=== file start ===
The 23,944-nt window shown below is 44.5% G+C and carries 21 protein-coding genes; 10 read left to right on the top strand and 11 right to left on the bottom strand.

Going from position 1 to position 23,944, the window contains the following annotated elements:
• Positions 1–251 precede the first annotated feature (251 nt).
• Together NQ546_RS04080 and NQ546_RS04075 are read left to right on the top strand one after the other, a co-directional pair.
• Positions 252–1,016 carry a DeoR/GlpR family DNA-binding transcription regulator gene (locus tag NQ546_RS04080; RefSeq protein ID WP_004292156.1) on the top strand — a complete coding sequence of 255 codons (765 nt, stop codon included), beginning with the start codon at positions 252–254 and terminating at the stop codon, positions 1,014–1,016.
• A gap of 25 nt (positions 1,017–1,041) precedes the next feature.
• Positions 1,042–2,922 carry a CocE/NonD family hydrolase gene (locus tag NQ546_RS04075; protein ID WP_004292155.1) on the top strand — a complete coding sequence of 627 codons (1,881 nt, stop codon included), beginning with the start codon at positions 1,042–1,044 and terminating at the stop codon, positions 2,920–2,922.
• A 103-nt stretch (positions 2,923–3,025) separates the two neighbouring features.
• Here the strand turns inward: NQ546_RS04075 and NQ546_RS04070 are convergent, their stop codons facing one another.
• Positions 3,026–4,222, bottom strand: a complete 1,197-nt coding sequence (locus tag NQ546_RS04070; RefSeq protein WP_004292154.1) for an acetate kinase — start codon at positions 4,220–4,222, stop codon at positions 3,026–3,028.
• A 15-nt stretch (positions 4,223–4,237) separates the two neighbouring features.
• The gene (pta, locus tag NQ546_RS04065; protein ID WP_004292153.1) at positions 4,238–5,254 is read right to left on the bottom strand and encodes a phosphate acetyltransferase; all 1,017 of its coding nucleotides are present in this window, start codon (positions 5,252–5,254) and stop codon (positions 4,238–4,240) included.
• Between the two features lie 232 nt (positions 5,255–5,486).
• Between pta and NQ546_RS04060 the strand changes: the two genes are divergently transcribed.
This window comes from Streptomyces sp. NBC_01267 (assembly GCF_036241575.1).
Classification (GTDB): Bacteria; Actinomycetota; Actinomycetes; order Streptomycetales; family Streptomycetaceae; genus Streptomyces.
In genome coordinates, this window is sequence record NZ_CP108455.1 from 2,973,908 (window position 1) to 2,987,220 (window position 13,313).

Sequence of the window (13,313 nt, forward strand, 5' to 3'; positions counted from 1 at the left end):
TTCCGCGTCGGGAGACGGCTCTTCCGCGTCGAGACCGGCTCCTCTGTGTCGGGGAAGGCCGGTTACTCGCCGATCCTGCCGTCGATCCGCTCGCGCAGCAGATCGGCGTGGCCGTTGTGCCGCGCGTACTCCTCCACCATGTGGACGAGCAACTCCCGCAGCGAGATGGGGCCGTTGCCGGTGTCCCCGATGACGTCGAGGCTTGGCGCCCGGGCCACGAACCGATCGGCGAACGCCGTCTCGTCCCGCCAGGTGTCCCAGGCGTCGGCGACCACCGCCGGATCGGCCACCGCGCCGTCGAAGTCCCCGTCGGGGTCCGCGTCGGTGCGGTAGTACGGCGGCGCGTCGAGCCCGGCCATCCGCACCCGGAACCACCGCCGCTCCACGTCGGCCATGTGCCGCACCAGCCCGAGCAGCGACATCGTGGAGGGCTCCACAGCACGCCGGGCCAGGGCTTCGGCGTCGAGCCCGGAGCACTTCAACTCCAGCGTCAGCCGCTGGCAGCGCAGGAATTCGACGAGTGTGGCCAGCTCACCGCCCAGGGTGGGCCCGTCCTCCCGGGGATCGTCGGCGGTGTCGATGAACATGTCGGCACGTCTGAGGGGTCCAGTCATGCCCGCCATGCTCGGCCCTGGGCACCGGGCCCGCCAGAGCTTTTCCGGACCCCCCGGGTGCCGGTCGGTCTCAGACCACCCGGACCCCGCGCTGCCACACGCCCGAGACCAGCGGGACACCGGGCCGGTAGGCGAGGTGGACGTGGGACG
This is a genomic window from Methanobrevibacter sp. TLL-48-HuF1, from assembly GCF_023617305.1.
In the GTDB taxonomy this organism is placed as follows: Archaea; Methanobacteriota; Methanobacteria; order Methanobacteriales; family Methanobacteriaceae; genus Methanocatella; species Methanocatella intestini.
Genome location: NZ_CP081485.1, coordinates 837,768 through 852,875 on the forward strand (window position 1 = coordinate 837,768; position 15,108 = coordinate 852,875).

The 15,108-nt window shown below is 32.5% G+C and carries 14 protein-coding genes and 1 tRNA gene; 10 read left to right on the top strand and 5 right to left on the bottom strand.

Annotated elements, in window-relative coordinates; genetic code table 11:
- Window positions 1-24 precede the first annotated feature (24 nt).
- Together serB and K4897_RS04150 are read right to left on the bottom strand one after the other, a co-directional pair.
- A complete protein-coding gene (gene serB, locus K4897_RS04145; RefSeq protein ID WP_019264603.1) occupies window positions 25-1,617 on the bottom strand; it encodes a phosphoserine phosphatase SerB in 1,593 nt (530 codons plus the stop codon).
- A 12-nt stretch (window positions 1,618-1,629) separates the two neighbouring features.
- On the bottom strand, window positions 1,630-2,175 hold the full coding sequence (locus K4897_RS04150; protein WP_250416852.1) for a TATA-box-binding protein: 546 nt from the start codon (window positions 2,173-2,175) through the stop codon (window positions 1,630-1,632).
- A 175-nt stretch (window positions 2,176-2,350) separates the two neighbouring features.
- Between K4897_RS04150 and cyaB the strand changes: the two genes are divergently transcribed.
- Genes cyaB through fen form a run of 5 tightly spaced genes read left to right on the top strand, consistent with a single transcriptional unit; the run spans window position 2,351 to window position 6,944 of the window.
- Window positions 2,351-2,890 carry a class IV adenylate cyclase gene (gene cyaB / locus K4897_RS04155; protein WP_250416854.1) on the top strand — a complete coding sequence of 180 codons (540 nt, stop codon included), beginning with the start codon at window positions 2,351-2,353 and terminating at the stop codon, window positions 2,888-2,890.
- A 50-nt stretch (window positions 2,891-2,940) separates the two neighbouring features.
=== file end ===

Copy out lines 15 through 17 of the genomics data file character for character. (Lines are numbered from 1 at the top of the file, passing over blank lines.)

This window comes from Streptomyces sp. NBC_01267 (assembly GCF_036241575.1).
Classification (GTDB): Bacteria; Actinomycetota; Actinomycetes; order Streptomycetales; family Streptomycetaceae; genus Streptomyces.
In genome coordinates, this window is sequence record NZ_CP108455.1 from 2,973,908 (window position 1) to 2,987,220 (window position 13,313).